User interaction is foundational to all of game design, says Justin Beck, CEO of PerBlue. “Think of the psychology of the design, and even just achievement-oriented stuff — you have to communicate progress. Take the most boring thing, like data entry of insurance applications. You want it completed, so having things designed [for the user] so it’s step one. Okay, you complete that and now it’s two more steps to full completion. That kind of game design thinking applies to everything. Anyone who’s really trying to streamline a process could really benefit a lot from tapping into some of the elements of game design.”
Critically, notes Beck, it’s not just about the dashboards; it’s about the community building built on shared information that can take place inside a team.
“Team-based features inside games creates instant community building and part of that comes from here’s all the different missions, here’s where everyone is ranked, here’s where people are doing well and here’s where people are doing poorly, here’s where they need one resource versus another,” Beck explains. “I think we’re starting to see the corporate world running more ‘open books.’ This goes beyond gaming; it’s more of a cultural thing taking place inside of progressive environments. Companies are becoming more open internally and they’re seeing improved motivation, improved results, and workers can now skip middle steps and jump right to the conclusion because someone along the line can now see more data and say, ‘none of this makes sense, why are we doing this, let’s just skip and go to the end.’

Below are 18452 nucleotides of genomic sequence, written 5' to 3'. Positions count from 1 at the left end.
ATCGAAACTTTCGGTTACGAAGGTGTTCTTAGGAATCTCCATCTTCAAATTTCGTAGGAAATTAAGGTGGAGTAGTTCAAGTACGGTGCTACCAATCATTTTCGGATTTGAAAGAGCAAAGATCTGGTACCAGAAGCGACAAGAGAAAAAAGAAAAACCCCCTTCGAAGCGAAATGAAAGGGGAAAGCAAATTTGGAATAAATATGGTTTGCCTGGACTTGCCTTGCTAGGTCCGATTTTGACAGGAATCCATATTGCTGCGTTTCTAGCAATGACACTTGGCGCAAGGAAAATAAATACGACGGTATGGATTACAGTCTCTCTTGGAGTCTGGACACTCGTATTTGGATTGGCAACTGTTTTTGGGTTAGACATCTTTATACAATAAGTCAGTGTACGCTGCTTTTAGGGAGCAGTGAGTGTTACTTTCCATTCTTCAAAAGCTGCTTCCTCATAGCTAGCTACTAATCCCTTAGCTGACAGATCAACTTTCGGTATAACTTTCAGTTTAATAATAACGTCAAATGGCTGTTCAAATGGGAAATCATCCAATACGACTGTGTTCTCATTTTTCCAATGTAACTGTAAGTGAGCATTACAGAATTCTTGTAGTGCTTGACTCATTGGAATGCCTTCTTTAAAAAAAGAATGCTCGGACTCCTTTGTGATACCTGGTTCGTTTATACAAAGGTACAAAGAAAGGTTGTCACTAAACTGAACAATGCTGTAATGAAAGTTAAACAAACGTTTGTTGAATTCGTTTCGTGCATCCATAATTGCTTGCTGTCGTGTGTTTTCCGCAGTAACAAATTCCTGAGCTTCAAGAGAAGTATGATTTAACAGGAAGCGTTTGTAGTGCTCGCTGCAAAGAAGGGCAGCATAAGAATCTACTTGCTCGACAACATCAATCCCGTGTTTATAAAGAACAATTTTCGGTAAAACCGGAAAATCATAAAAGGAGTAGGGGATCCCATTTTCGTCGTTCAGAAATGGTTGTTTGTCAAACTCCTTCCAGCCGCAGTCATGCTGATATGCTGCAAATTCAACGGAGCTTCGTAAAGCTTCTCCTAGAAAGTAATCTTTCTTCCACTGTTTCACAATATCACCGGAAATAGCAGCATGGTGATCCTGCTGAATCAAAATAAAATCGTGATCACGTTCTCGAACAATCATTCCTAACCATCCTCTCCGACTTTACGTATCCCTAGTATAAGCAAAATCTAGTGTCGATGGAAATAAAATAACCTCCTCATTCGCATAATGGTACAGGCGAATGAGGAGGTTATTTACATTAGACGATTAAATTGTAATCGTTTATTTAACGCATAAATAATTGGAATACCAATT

“Maybe it’s more millennials in the workforce who pushed to have access to more information so they’d have it all from the get go, but it’s creating more open environments for business,” Beck adds.
Gamification doesn’t get everyone so excited, however.
“On a personal level, I hate that expression,” states Tim Gerritsen, head of studio, Fantasy Flight Interactive. “It oversimplifies a very complex subject and can be really overused to take what would normally be an enjoyable experience and make it a chore. Not everything needs to be ‘gamified,’ nor should it be. I think where it aids learning, or makes the tedious seem bearable it has real utility.
“However, when overused, it can make potentially very serious issues seem trivial, or have a fake corporate-speak mentality that can make workers feel less connected to their work or business rather than more,” Gerritsen continues. “I’ve seen strong uses of this technique to allow students to improve their learning or children manage chores more effectively, but I’ve also seen it applied in soul-crushing fashion in corporate settings and that’s where I take exception.”
Michael Beall, the director of Gear Learning at the Wisconsin Center for Education Research, agrees that the term is often misused. “One important distinction is that game design is different from gamification. Gamification can be part of game design, but it’s more specifically the adding of game-like mechanics to non-gaming environments. I happen to be a big fan of gamification, in that it can be leveraged to promote or encourage learning.
“It all comes down to psychology and understanding that meaningful play, like many things in life, is subjective,” Beall adds. “Once we understand models of player types, like Bartle’s taxonomy of game player types, it’s easy to imagine nearly limitless possibilities for gamification.”